Aside from stagnant wages, soaring unemployment and plummeting home values, the major tragedy of this recession is the havoc it has wreaked on the retirement incomes of millions of Americans who have planned and saved their entire lives, only to watch that money drain out of their accounts much sooner than they anticipated.
Retirement statistics are grim. The percentage of American workers who said they have less than $10,000 in savings grew to 43 percent in 2010, according to a recent survey by the Employee Benefit Research Institute. Nearly a quarter of the workforce said they have postponed their planned retirement in the past year and a CareerBuilder.com survey reports that 61 percent of workers say they are now living paycheck to paycheck, as compared to 43 percent in 2007.
In a long article on the Financial Times site, The Crisis of Middle-Class America, I read the following
Alexis de Tocqueville, the great French chronicler of early America, was once misquoted as having said: “America is the best country in the world to be poor.” That is no longer the case. Nowadays in America, you have a smaller chance of swapping your lower income bracket for a higher one than in almost any other developed economy – even Britain on some measures. To invert the classic Horatio Alger stories, in today’s America if you are born in rags, you are likelier to stay in rags than in almost any corner of old Europe.
The piece is a discussion of the collapse of the ‘American Dream’ for most Americans, using two families to provide context. As the HuffPost article quoted above notes, the vast majority of Americans are barely getting by. The FT essay describes the lives of two families, both with gross incomes above the national average and the difficulties they face in today’s economy.
The slow economic strangulation of the Freemans and millions of other middle-class Americans started long before the Great Recession, which merely exacerbated the “personal recession” that ordinary Americans had been suffering for years. Dubbed “median wage stagnation” by economists, the annual incomes of the bottom 90 per cent of US families have been essentially flat since 1973 – having risen by only 10 per cent in real terms over the past 37 years. That means most Americans have been treading water for more than a generation. Over the same period the incomes of the top 1 per cent have tripled. In 1973, chief executives were on average paid 26 times the median income. Now the multiple is above 300.
The trend has only been getting stronger. Most economists see the Great Stagnation as a structural problem – meaning it is immune to the business cycle. In the last expansion, which started in January 2002 and ended in December 2007, the median US household income dropped by $2,000 – the first ever instance where most Americans were worse off at the end of a cycle than at the start. Worse is that the long era of stagnating incomes has been accompanied by something profoundly un-American: declining income mobility.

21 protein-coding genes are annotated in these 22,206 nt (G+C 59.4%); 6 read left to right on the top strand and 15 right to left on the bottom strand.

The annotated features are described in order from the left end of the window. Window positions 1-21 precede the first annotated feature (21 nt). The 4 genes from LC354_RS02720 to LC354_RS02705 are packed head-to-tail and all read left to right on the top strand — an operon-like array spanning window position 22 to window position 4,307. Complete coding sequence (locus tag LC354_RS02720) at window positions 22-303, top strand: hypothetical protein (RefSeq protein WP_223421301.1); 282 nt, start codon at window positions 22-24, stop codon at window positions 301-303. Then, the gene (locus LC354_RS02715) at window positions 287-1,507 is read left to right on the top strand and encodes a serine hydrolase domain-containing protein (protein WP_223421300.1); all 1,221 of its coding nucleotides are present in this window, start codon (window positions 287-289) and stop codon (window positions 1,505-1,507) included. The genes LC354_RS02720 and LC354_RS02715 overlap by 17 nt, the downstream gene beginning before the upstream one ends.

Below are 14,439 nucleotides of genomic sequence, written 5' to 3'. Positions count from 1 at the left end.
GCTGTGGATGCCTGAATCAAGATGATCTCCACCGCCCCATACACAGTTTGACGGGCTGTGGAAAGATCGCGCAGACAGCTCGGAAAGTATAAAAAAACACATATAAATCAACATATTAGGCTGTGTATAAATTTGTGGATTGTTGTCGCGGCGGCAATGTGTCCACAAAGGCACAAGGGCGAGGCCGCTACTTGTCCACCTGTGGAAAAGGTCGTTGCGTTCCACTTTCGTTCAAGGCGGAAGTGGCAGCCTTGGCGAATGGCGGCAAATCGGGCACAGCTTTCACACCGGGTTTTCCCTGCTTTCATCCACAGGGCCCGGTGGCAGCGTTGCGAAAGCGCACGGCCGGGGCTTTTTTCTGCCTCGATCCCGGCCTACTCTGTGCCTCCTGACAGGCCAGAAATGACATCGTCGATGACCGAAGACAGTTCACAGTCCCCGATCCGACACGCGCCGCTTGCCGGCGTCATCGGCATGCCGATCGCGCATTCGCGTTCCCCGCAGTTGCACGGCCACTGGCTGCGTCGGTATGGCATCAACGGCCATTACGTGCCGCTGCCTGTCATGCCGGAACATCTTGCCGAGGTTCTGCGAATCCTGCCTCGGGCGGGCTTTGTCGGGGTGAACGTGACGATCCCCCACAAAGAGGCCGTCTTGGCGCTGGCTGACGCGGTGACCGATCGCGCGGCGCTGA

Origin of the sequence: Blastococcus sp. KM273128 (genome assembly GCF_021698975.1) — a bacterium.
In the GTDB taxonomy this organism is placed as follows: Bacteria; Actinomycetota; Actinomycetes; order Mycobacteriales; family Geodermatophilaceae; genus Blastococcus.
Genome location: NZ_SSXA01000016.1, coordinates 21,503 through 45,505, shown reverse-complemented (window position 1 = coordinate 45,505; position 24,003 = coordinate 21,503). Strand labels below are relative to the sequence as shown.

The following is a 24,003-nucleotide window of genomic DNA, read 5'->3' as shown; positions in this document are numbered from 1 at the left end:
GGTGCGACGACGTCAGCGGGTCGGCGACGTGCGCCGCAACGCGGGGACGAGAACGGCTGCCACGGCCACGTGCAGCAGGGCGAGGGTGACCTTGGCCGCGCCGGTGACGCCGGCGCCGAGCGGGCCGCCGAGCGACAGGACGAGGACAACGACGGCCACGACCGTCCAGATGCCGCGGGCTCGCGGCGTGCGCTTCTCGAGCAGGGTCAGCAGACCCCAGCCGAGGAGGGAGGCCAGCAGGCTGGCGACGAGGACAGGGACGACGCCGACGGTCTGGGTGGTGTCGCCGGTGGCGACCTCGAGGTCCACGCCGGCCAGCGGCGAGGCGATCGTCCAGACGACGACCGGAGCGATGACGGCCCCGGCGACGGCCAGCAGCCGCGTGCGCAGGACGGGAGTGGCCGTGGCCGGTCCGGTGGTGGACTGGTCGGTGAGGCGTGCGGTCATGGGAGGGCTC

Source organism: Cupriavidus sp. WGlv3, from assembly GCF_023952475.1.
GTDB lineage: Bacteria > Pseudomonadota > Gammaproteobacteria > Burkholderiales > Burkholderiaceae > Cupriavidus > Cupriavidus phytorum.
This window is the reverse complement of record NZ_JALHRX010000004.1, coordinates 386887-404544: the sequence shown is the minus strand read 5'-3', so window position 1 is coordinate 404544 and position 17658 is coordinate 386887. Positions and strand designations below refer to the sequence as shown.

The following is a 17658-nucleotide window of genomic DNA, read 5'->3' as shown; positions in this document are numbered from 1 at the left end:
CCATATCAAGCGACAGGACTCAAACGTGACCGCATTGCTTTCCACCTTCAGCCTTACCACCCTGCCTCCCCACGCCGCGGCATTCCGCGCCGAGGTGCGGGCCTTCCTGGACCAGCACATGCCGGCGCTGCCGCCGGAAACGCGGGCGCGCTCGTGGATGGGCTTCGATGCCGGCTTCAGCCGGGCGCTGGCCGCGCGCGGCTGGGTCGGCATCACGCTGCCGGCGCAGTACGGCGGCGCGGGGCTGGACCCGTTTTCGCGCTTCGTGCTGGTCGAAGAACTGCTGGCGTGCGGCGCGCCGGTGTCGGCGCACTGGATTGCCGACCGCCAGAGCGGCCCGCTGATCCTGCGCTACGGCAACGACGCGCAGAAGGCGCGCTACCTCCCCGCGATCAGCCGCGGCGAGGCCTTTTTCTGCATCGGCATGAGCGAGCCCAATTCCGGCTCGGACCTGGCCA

Sure – some people will post about their personal experience and how things are just fine and dandy. Others will say, “See, if we only cut taxes and deport all those illegals, everything will be just like it used to be.”
Folks, things were never “just like they used to be”. That image of the stay at home mom and a dad working and making enough money to buy a house and for two kids to go to college – it seldom was true for more than a minority of Americans. Yes, as the FT article describes, there was a time when a guy could work at a manual labour job and make enough to support his family – he probably belonged to a union that pushed for, and got, retirement and health benefits. Those benefits that some Americans now blame on the high cost of American made goods – those benefits that Social Security and Medicare were meant to supplement not replace. Those benefits that supposedly drove American industry to move their manufacturing overseas, never mind the tax breaks they received for dumping American workers for foreign workers, don’t think about how their profits were moved offshore also, again protected by arcane provisions in various tax laws.
Yep, let’s get rid of all those restrictions and let us experience a real ‘free market’ – that will cure all of America’s problems. Of course the small matter that more people working for less money will mean a smaller market for even cheap goods produced in other countries shouldn’t bother the company owners – they’ll just have more people willing to become serfs. Yeah, I think a return to the Middle Ages would be simply fantastic. With no good paying jobs available, teh oligarchs will have plenty of people to choose from when they need butlers, housekeepers, gardeners and security. When things deteriorate far enough, people will be willing to work for shelter and food. THEN, the church could return to its rightful place, controlling people and acquiring land – all for the benefit of God and his chosen minions of course.
Of course such a disaster is not going to happen overnight, why it might even take 10 or 20 years to take place. We have one party, unable to move forward as they attempt to compromise with the other party in efforts to pass at least some beneficial legislation. And we have the other party, quite willing to destroy the economy and the Presidency in their efforts to return to power, of course the last time they were in control they showed a rather appalling lack of ability to do anything other than to enrich themselves and their financial backers.
So yes, I am deeply pessimistic about the future. I think I could survive in a fairly nasty world because of unique skill sets and what some might call an ‘interesting’ past but why should my personal survival be worthwhile if others are not given the same or similar opportunities in the world to come.